August 30, 2011

Histology lab and quick curriculum organization overview

We had our first histology lab last week!  It was pretty neat, but before I go on, just a quick word on how the courses are organized here:

Traditionally, medical schools have different classes everyone is supposed to take, such as biochemistry, physiology, histology, anatomy, etc.  However, our school has changed their curriculum within the last three years over to the new “Organ-based module” system.  What this means is that instead of having 6 months worth of anatomy while also studying biochemistry, we will have anatomy (and histology) all throughout our 2 pre-clinical years in medical school, as we learn about particular organs.  This way, when we learn about the heart, for example, we will learn about the heart in lecture (the biochemical functions, physiology, etc), and concurrently do dissections of the heart in anatomy, while also learning about the pathologies (things that can go wrong with it) in histology.  I think med school makes a lot more sense this way, so you can integrate all the information you learn instead of having bits and pieces scattered throughout a general physiology course, then having to recall it again in anatomy a couple months later, and then again in a different course.

Anyway, so histology lab was pretty fun – we basically just looked at slides of different connective tissue and learned to recognize cell shapes (simple squamous, stratified cuboidal, etc).  I think I would rather like pathology – it’s neat to see all the staining of the cells and recognize different things going on.  I also haven’t really been able to use a light microscope since biology lab in high school, so that was fun. 

I’m really glad our school still lets us do “old-fashioned” things like looking at slides through a microscope.  I know a lot of schools are “upgrading” to having an all-computerized lab, so that basically their histology lab consists of just looking at slides of a powerpoint on the computer.  Where’s the fun and hands-on experience with that?  Sure they’re both slides, but with a real microscope, you actually have to learn to find abnormalities in the tissue instead of having it presented to you.  In real life, you won’t be given a section of tissue that perfectly illustrates what you’re looking for.  You have to hunt through sections and areas of each section until you see something strange.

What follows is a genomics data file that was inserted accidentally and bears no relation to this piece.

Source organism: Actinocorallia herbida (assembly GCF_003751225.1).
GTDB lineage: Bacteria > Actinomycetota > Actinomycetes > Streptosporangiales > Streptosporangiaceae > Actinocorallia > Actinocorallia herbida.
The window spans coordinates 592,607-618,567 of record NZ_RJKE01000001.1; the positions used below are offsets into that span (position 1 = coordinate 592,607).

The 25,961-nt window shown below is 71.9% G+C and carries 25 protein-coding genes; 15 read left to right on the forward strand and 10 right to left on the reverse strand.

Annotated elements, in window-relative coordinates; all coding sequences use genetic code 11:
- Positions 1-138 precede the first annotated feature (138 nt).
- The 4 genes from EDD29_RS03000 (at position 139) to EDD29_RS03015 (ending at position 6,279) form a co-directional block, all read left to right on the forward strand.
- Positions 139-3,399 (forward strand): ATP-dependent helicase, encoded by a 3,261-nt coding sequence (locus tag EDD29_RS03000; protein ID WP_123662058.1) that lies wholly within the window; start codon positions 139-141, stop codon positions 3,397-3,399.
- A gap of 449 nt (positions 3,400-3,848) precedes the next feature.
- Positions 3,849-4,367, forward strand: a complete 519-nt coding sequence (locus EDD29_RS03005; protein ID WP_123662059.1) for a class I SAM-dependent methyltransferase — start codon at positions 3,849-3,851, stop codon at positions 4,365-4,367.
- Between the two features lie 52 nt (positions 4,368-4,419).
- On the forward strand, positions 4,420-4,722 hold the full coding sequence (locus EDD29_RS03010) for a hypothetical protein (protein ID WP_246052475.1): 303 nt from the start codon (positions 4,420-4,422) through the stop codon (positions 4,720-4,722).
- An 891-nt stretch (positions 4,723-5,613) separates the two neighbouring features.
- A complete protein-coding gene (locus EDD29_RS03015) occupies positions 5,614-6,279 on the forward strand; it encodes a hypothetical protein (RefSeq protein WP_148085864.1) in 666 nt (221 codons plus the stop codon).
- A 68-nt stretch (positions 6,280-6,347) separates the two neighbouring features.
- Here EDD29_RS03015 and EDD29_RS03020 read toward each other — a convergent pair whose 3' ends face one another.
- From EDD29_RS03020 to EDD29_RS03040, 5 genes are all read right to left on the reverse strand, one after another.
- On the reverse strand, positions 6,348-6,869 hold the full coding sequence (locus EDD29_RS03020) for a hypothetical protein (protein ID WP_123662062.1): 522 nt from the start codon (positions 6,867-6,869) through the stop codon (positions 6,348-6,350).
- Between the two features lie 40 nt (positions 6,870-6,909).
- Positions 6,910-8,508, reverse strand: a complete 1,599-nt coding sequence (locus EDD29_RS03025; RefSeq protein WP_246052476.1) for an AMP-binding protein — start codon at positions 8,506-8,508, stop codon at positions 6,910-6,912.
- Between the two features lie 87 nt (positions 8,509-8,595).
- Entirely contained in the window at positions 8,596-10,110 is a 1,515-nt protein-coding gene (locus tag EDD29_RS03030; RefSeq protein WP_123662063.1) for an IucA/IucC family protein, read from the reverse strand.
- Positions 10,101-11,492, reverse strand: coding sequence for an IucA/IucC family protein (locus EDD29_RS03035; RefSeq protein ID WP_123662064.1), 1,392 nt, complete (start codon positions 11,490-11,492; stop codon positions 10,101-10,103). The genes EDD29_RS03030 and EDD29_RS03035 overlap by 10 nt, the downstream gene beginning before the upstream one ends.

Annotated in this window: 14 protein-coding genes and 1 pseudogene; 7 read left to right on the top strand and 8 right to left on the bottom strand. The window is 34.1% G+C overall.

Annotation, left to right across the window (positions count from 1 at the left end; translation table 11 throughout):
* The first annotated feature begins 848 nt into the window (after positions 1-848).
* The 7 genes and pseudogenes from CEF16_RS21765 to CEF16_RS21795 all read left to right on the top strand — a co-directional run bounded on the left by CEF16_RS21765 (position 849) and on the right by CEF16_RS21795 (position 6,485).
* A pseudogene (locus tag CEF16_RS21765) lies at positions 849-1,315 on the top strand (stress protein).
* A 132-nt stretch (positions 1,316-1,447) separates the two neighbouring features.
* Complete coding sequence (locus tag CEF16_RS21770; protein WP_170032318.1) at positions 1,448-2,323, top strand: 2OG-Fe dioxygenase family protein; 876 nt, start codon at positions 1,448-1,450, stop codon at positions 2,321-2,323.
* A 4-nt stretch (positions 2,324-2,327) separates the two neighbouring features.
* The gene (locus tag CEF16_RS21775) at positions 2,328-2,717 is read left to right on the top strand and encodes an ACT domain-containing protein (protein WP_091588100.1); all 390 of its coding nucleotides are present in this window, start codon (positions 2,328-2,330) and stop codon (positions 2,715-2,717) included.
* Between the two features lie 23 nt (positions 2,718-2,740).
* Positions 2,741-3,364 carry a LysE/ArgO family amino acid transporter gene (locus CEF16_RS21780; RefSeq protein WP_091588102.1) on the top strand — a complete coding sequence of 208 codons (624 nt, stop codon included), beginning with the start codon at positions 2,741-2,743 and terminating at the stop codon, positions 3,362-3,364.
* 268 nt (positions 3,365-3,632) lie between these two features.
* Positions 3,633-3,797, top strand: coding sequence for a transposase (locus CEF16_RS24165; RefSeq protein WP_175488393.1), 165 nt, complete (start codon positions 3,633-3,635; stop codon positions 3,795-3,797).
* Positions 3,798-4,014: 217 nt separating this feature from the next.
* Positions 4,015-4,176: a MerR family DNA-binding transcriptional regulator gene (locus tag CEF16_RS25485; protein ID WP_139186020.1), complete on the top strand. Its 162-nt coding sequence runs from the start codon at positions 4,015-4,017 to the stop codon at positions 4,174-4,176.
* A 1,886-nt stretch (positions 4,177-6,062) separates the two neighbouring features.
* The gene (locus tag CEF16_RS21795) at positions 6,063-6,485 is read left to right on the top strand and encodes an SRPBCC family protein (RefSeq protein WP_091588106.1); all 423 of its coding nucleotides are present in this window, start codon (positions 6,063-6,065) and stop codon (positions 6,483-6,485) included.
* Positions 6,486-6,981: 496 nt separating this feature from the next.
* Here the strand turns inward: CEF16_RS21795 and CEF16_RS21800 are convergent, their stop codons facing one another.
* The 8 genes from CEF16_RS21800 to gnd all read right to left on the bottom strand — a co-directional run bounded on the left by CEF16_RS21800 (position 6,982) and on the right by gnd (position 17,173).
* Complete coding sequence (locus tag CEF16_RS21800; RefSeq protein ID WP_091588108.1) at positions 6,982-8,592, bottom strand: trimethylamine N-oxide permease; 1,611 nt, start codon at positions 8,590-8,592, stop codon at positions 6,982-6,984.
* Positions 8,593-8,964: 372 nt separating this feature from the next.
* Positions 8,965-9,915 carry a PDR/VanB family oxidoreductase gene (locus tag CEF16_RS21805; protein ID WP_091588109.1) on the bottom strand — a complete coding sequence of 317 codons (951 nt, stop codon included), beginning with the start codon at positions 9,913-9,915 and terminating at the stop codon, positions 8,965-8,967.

Some schools are even computerizing their anatomy labs!  Or have pre-dissected bodies, so all you have to do is look at it and recognize it.  To me, that defeats the whole purpose.  Now, I’m someone who is probably the least comfortable with dissecting what was once a living, breathing human being.  In fact, it is one of what I think will be my worst parts of med school, aside from needlesticks (I’m super afraid of needles) and possibly having to see people die on my shift.  However, I’m a firm believer of “if you’re going to do it, do it right.”  Anatomy has a specific purpose – to help us know what different parts of the body look like, so that we can use the information to help diagnose or treat someone (whether surgically or not).  At the same time, it trains us to work well with our hands.  If everything is already done for us, again you have the problem of having it done for you so you don’t learn how to do it correctly, and every person will have a slightly different manifestation, so you have to be able to recognize structures in different people, not just from a standardized slide.

Ah well.  I’m just glad our school is keeping to the “old-fashioned,” traditional way (except when change is actually better for learning, such as with the move towards an organ-based module curriculum). 

Med school exam (our first real one that counts!) on Friday.  Wish me luck!

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